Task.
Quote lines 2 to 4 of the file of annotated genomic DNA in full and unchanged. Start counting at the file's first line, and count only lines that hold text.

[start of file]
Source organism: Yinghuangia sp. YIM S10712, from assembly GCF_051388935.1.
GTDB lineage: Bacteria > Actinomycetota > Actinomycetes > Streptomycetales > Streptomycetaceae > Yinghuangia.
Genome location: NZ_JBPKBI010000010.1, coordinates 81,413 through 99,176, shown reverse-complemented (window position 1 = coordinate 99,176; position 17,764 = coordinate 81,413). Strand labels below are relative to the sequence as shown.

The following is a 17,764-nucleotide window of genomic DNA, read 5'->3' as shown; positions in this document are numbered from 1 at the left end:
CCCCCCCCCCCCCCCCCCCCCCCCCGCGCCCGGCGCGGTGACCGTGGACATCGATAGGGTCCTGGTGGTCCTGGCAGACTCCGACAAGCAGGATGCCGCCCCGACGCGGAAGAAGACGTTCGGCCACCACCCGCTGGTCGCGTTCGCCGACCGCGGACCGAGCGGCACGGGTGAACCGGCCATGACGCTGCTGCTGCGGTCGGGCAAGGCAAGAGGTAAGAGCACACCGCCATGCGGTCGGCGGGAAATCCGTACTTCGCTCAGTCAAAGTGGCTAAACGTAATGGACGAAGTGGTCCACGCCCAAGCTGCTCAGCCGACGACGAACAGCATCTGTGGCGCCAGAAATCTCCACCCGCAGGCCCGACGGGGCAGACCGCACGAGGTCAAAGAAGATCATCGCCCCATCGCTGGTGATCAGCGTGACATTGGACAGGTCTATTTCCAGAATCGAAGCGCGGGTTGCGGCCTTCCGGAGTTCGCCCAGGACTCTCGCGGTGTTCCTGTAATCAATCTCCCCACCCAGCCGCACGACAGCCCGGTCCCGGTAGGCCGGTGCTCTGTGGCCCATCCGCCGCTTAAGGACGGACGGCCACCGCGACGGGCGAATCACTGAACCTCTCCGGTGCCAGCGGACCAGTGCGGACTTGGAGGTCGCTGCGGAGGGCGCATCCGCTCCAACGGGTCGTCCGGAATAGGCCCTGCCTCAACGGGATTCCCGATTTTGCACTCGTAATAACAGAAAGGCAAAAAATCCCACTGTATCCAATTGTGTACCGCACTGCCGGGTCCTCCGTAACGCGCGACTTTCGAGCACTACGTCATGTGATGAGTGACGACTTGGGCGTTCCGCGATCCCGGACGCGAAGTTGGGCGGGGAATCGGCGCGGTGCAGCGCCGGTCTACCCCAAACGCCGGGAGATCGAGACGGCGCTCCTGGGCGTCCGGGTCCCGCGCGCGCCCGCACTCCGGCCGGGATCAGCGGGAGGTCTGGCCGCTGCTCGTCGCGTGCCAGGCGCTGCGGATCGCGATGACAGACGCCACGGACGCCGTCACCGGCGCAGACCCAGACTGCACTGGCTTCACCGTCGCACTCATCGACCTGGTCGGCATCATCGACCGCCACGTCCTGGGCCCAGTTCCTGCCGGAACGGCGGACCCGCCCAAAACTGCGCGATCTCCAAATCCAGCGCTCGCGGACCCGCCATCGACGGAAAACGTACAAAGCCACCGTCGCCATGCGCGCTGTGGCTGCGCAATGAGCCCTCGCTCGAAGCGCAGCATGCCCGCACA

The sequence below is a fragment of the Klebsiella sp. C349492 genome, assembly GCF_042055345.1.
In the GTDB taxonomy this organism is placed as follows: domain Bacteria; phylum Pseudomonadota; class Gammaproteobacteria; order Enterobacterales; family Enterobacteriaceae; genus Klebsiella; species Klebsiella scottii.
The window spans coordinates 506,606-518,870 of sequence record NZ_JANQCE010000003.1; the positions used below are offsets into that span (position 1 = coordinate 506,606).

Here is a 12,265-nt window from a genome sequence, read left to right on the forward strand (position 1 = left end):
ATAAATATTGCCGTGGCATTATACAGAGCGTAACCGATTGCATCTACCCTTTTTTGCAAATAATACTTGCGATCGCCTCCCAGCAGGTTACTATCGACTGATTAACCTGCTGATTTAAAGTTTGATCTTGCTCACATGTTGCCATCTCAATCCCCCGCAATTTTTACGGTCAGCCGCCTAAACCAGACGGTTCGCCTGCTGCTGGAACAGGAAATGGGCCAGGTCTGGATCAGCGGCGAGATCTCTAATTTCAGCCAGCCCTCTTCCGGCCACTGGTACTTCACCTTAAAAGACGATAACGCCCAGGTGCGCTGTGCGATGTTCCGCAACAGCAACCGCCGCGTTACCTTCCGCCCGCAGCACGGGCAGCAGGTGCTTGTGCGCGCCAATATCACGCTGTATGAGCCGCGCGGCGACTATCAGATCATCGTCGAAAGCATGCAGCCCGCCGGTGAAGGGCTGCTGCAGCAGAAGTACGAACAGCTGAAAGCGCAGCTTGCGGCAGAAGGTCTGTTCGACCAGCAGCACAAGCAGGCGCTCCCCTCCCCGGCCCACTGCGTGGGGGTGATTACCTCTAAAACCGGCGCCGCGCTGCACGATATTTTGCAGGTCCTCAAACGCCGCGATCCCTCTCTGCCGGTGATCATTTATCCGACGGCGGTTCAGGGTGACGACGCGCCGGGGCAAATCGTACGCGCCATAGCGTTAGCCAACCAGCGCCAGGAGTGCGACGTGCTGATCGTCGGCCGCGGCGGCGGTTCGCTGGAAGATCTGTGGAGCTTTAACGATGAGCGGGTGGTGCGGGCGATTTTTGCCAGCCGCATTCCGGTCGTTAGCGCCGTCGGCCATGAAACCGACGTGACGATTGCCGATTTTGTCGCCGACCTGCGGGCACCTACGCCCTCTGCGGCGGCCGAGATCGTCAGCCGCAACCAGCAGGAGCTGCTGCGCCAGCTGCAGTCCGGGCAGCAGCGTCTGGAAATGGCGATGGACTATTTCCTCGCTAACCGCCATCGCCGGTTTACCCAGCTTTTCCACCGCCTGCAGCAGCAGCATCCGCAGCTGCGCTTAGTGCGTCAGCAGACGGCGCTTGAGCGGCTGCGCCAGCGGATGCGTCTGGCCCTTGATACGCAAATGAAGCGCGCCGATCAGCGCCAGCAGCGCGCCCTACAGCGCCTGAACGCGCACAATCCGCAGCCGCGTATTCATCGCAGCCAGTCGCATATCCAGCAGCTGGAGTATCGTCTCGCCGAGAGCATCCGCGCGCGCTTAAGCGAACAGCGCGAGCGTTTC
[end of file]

GTDB lineage: Bacteria > Actinomycetota > Actinomycetes > Streptomycetales > Streptomycetaceae > Yinghuangia.
Genome location: NZ_JBPKBI010000010.1, coordinates 81,413 through 99,176, shown reverse-complemented (window position 1 = coordinate 99,176; position 17,764 = coordinate 81,413). Strand labels below are relative to the sequence as shown.

The following is a 17,764-nucleotide window of genomic DNA, read 5'->3' as shown; positions in this document are numbered from 1 at the left end: